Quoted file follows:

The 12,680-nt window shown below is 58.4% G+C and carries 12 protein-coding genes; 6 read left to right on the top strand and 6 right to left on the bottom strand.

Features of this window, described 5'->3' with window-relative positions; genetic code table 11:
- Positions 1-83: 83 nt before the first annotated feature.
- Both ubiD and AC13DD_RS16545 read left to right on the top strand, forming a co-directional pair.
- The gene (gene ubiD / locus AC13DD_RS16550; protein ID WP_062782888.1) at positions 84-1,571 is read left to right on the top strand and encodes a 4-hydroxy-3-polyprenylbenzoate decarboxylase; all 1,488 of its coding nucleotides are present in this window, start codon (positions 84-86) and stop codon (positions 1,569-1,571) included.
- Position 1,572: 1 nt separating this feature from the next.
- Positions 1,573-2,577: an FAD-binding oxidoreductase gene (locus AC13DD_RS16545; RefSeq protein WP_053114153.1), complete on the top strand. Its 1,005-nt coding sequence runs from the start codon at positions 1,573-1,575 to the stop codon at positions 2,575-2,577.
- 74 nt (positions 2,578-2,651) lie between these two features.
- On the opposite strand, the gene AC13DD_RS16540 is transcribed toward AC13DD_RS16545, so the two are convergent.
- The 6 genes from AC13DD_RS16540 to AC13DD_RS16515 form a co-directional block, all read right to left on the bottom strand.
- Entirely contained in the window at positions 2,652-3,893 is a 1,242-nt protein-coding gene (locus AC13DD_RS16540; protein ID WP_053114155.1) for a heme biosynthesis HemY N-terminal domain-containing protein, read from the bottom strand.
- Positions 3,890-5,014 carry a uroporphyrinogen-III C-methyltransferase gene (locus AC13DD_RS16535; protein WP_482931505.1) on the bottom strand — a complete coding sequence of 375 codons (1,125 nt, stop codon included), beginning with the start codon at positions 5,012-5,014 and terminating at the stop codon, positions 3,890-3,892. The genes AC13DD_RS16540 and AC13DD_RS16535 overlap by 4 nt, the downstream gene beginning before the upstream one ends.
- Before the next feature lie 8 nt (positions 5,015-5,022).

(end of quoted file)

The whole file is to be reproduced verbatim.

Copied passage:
The 12,680-nt window shown below is 58.4% G+C and carries 12 protein-coding genes; 6 read left to right on the top strand and 6 right to left on the bottom strand.

Features of this window, described 5'->3' with window-relative positions; genetic code table 11:
- Positions 1-83: 83 nt before the first annotated feature.
- Both ubiD and AC13DD_RS16545 read left to right on the top strand, forming a co-directional pair.
- The gene (gene ubiD / locus AC13DD_RS16550; protein ID WP_062782888.1) at positions 84-1,571 is read left to right on the top strand and encodes a 4-hydroxy-3-polyprenylbenzoate decarboxylase; all 1,488 of its coding nucleotides are present in this window, start codon (positions 84-86) and stop codon (positions 1,569-1,571) included.
- Position 1,572: 1 nt separating this feature from the next.
- Positions 1,573-2,577: an FAD-binding oxidoreductase gene (locus AC13DD_RS16545; RefSeq protein WP_053114153.1), complete on the top strand. Its 1,005-nt coding sequence runs from the start codon at positions 1,573-1,575 to the stop codon at positions 2,575-2,577.
- 74 nt (positions 2,578-2,651) lie between these two features.
- On the opposite strand, the gene AC13DD_RS16540 is transcribed toward AC13DD_RS16545, so the two are convergent.
- The 6 genes from AC13DD_RS16540 to AC13DD_RS16515 form a co-directional block, all read right to left on the bottom strand.
- Entirely contained in the window at positions 2,652-3,893 is a 1,242-nt protein-coding gene (locus AC13DD_RS16540; protein ID WP_053114155.1) for a heme biosynthesis HemY N-terminal domain-containing protein, read from the bottom strand.
- Positions 3,890-5,014 carry a uroporphyrinogen-III C-methyltransferase gene (locus AC13DD_RS16535; protein WP_482931505.1) on the bottom strand — a complete coding sequence of 375 codons (1,125 nt, stop codon included), beginning with the start codon at positions 5,012-5,014 and terminating at the stop codon, positions 3,890-3,892. The genes AC13DD_RS16540 and AC13DD_RS16535 overlap by 4 nt, the downstream gene beginning before the upstream one ends.
- Before the next feature lie 8 nt (positions 5,015-5,022).